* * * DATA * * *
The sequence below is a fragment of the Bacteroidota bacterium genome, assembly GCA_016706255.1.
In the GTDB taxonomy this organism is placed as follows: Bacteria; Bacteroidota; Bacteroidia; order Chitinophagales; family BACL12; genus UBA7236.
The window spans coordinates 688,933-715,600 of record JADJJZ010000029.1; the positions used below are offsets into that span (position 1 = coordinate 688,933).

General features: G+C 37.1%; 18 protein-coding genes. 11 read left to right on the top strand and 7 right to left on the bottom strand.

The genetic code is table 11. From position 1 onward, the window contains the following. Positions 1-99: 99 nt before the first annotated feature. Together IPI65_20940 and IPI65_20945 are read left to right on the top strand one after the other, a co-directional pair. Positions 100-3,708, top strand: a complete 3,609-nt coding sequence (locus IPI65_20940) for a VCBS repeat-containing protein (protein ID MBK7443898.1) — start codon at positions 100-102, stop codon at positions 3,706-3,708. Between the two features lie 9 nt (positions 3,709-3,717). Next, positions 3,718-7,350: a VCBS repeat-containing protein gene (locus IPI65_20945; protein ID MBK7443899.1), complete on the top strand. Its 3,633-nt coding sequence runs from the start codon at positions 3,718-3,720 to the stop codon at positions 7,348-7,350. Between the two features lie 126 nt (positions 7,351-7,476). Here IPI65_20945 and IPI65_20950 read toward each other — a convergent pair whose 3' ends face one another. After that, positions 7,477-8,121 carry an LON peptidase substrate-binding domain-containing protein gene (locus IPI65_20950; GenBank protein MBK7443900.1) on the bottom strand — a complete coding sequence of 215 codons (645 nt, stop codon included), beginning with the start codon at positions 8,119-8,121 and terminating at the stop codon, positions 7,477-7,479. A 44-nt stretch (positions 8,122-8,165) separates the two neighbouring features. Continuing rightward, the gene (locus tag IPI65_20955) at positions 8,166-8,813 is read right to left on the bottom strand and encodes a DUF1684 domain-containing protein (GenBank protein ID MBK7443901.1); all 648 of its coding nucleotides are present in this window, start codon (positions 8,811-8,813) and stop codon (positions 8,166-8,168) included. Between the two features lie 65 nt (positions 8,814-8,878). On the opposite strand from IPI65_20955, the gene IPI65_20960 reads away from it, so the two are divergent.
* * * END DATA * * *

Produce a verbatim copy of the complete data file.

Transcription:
The sequence below is a fragment of the Bacteroidota bacterium genome, assembly GCA_016706255.1.
In the GTDB taxonomy this organism is placed as follows: Bacteria; Bacteroidota; Bacteroidia; order Chitinophagales; family BACL12; genus UBA7236.
The window spans coordinates 688,933-715,600 of record JADJJZ010000029.1; the positions used below are offsets into that span (position 1 = coordinate 688,933).

General features: G+C 37.1%; 18 protein-coding genes. 11 read left to right on the top strand and 7 right to left on the bottom strand.

The genetic code is table 11. From position 1 onward, the window contains the following. Positions 1-99: 99 nt before the first annotated feature. Together IPI65_20940 and IPI65_20945 are read left to right on the top strand one after the other, a co-directional pair. Positions 100-3,708, top strand: a complete 3,609-nt coding sequence (locus IPI65_20940) for a VCBS repeat-containing protein (protein ID MBK7443898.1) — start codon at positions 100-102, stop codon at positions 3,706-3,708. Between the two features lie 9 nt (positions 3,709-3,717). Next, positions 3,718-7,350: a VCBS repeat-containing protein gene (locus IPI65_20945; protein ID MBK7443899.1), complete on the top strand. Its 3,633-nt coding sequence runs from the start codon at positions 3,718-3,720 to the stop codon at positions 7,348-7,350. Between the two features lie 126 nt (positions 7,351-7,476). Here IPI65_20945 and IPI65_20950 read toward each other — a convergent pair whose 3' ends face one another. After that, positions 7,477-8,121 carry an LON peptidase substrate-binding domain-containing protein gene (locus IPI65_20950; GenBank protein MBK7443900.1) on the bottom strand — a complete coding sequence of 215 codons (645 nt, stop codon included), beginning with the start codon at positions 8,119-8,121 and terminating at the stop codon, positions 7,477-7,479. A 44-nt stretch (positions 8,122-8,165) separates the two neighbouring features. Continuing rightward, the gene (locus tag IPI65_20955) at positions 8,166-8,813 is read right to left on the bottom strand and encodes a DUF1684 domain-containing protein (GenBank protein ID MBK7443901.1); all 648 of its coding nucleotides are present in this window, start codon (positions 8,811-8,813) and stop codon (positions 8,166-8,168) included. Between the two features lie 65 nt (positions 8,814-8,878). On the opposite strand from IPI65_20955, the gene IPI65_20960 reads away from it, so the two are divergent.